Adam Wilson posted two messages on Twitter on April 15, 2009 The first one, "GO BADGERS," might have been sent by any University of Wisconsin-Madison student cheering for the school team.
His second post, 20 minutes later, was a little more unusual: "SPELLING WITH MY BRAIN."
Wilson, a doctoral student in biomedical engineering, was confirming an announcement he had made two weeks earlier -- his lab had developed a way to post messages on Twitter using electrical impulses generated by thought.
That's right, no keyboards, just a red cap fitted with electrodes that monitor brain activity, hooked up to a computer flashing letters on a screen. Wilson sent the messages by concentrating on the letters he wanted to "type," then focusing on the word "twit" at the bottom of the screen to post the message.
The development could be a lifeline for people with "locked-in syndrome" -- whose brains function normally but who cannot speak or move because of injury or disease.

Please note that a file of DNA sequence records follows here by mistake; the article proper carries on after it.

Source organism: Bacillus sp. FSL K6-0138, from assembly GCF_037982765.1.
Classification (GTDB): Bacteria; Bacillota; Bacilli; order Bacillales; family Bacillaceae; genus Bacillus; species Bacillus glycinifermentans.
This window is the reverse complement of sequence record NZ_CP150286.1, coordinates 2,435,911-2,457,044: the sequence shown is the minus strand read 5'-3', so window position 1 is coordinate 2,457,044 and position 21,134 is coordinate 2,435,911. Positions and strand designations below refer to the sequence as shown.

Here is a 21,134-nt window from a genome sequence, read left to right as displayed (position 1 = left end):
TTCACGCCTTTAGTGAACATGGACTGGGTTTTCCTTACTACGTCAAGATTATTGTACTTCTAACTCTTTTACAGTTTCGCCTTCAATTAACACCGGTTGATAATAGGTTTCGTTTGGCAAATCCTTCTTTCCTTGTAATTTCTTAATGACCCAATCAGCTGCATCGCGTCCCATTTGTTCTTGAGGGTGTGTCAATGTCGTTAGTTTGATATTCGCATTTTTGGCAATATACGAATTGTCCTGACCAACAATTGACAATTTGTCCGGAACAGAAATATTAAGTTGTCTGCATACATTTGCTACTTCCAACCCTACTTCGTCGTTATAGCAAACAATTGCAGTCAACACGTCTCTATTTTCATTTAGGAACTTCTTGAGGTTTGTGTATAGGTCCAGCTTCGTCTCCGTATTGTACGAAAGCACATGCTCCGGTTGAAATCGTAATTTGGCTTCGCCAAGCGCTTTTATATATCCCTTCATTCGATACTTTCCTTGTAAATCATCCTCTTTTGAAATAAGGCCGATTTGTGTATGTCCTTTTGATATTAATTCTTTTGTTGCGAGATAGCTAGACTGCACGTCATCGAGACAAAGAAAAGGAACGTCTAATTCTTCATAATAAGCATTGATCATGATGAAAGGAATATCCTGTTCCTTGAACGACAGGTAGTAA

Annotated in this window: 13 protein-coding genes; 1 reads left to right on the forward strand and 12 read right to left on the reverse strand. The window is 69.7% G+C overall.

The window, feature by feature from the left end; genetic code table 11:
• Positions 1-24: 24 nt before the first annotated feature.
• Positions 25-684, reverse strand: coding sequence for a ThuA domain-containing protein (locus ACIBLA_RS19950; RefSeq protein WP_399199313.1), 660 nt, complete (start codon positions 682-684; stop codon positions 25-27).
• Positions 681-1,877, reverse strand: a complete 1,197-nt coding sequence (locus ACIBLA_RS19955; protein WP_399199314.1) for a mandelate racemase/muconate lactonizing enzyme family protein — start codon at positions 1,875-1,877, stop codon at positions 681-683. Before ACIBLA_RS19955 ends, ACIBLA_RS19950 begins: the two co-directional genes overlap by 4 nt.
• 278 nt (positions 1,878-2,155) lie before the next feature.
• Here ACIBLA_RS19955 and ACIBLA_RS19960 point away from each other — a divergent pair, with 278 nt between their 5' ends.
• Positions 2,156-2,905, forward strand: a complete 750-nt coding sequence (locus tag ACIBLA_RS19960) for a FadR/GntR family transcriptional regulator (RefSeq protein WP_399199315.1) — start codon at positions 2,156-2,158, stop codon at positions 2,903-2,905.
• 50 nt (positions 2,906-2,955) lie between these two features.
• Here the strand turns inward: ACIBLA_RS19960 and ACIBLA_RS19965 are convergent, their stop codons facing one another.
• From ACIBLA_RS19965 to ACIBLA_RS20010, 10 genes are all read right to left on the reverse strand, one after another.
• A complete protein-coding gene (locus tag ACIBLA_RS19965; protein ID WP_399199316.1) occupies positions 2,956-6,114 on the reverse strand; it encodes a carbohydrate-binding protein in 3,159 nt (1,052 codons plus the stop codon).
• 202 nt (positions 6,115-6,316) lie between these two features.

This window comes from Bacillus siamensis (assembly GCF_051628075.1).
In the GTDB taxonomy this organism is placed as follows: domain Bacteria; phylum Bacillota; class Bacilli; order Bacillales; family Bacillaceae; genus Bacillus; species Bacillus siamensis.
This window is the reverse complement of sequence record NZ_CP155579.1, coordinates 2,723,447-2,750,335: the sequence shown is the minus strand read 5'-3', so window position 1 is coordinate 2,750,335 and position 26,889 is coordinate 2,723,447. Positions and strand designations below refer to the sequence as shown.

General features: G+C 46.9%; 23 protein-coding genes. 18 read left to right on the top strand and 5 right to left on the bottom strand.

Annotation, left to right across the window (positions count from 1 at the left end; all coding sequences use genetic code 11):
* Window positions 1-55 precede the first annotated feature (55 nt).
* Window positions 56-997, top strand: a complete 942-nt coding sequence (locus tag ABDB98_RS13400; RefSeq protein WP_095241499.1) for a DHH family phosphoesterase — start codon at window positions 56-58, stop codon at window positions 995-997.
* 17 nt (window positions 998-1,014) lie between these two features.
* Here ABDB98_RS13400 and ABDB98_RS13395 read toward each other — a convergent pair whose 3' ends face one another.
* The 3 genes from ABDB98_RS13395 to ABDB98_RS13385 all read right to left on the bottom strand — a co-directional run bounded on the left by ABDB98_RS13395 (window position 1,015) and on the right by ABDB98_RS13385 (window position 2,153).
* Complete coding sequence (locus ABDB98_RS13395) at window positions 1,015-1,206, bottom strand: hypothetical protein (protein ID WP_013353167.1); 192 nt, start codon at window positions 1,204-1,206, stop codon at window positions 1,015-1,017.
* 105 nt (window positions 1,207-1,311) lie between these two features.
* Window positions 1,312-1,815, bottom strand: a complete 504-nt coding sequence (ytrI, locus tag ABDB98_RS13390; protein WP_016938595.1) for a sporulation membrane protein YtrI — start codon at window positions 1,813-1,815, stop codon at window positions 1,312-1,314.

Wilson and his supervisor, Justin Williams, made the breakthrough last month after hearing a question posed on the radio.
"Wouldn't it be great if you could Twitter just by thinking about it?"
That query sparked what Williams called the "a-ha moment."
"We can do that," said Williams, an assistant professor and the principal investigator at the lab in Madison, Wisconsin. "We can do that tomorrow."
In the end, it wasn't quite "tomorrow," Williams said, but Wilson had written the software to link existing technology with Twitter "within a couple of days" of starting on the project in March.
He sent Williams his first "tweet" -- or message -- from the brain-computer interface on March 31st, 2009.
Source: Richard Allen Greene
I would love to have this option for all of the social networks. What do you think?
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